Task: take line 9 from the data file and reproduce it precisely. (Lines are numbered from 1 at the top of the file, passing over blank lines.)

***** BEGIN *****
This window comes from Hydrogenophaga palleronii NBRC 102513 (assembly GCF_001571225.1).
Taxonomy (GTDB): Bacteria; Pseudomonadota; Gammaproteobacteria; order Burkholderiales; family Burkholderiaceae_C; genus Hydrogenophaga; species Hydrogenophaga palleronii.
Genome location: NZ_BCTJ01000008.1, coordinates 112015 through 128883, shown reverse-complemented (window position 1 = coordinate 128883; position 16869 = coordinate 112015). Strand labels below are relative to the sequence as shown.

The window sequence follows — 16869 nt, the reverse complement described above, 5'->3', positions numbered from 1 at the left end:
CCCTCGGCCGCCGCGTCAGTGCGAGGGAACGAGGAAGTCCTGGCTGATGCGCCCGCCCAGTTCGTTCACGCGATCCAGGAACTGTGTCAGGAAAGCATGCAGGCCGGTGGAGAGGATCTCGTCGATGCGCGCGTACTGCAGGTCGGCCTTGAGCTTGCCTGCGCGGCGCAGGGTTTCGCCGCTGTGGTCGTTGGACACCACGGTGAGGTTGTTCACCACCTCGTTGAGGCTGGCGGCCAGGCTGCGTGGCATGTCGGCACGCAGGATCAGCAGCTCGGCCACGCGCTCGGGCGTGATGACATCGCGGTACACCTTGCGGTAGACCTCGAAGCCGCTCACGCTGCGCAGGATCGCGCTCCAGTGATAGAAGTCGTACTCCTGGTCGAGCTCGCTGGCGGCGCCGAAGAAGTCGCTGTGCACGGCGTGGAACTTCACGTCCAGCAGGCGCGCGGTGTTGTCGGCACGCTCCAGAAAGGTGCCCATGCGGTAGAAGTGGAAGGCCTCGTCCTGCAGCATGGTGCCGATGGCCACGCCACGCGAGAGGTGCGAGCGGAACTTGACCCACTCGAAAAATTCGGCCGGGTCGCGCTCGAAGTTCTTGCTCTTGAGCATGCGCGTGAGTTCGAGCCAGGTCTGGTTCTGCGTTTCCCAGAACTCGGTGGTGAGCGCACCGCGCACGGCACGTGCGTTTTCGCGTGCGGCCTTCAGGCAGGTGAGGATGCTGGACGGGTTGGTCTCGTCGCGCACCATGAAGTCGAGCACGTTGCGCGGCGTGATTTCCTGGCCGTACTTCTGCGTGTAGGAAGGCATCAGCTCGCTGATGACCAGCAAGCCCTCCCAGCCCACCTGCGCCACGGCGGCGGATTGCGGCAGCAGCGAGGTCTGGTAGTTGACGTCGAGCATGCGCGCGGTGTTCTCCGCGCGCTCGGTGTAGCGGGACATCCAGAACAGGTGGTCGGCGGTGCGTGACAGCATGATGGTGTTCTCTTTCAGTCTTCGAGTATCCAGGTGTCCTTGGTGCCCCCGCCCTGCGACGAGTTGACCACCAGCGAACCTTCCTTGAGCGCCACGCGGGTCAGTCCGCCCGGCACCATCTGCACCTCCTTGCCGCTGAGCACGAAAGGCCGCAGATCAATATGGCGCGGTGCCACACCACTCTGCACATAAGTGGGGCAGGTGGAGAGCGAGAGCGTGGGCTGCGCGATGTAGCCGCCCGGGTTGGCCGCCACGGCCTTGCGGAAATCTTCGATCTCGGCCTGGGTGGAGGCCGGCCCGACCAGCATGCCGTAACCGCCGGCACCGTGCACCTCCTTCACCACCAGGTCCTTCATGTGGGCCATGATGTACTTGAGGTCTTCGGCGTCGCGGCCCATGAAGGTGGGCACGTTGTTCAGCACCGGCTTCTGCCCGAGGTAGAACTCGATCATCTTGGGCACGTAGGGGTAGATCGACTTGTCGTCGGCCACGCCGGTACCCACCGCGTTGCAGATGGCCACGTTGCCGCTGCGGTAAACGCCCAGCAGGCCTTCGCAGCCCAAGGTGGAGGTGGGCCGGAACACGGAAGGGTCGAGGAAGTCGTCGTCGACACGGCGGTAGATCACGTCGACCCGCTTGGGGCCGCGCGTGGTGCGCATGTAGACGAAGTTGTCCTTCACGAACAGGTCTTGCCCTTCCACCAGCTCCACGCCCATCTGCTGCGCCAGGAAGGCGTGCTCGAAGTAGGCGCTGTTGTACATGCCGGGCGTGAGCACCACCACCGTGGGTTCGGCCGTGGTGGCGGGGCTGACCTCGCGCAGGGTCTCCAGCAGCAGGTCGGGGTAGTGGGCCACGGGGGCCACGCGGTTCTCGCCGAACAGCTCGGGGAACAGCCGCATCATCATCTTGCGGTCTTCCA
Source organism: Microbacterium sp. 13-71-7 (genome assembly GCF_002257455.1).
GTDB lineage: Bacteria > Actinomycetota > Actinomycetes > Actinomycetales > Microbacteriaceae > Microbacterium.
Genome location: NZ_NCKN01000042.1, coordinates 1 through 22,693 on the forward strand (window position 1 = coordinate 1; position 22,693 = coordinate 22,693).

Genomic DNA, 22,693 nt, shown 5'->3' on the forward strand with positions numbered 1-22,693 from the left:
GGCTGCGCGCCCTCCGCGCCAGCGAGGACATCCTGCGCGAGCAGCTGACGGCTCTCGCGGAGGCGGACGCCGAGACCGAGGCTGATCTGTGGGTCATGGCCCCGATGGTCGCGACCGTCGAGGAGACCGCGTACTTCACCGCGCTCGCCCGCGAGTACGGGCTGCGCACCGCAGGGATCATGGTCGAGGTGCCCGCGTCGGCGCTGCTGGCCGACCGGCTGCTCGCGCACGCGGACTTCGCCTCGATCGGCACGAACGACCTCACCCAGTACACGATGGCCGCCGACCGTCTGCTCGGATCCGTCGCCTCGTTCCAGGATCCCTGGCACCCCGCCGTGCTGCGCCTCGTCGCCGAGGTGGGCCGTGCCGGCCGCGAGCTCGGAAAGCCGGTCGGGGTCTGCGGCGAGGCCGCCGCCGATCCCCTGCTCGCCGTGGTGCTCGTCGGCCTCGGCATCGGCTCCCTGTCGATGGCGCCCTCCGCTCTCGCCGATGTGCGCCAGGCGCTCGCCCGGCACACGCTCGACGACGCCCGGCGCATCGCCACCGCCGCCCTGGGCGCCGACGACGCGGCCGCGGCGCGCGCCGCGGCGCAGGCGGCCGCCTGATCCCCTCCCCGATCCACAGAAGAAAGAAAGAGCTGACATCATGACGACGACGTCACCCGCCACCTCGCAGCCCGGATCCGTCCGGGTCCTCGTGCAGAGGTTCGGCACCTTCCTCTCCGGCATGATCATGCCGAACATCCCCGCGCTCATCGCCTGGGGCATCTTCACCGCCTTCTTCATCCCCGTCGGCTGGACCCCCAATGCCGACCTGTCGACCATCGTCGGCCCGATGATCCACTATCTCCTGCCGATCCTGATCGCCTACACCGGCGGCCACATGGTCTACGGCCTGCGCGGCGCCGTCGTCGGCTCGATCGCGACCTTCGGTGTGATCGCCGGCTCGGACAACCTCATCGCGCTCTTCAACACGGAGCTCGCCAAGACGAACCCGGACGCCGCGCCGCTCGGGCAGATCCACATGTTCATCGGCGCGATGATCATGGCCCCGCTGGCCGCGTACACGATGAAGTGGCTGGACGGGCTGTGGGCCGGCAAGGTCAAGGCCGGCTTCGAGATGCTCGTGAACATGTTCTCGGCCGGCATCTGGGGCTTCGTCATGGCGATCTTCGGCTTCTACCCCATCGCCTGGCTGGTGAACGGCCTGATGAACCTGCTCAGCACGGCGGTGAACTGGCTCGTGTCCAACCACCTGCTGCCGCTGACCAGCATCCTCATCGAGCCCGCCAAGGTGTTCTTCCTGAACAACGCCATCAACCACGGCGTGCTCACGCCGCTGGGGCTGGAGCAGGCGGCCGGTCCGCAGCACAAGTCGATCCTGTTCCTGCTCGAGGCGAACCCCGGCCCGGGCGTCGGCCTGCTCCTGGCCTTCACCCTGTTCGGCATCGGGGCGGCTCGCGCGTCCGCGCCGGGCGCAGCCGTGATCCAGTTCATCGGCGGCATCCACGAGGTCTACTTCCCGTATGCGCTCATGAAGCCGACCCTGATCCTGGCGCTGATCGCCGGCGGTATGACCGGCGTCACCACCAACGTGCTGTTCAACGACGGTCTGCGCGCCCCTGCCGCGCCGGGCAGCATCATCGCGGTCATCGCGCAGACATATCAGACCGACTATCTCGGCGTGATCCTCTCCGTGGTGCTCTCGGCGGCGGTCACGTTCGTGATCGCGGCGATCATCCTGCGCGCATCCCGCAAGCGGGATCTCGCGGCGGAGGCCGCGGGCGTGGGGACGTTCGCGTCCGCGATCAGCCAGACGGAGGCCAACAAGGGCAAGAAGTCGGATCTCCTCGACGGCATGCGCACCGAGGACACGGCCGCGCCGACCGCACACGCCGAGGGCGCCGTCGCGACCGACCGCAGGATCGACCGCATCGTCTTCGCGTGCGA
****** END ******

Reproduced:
Genomic DNA, 22,693 nt, shown 5'->3' on the forward strand with positions numbered 1-22,693 from the left: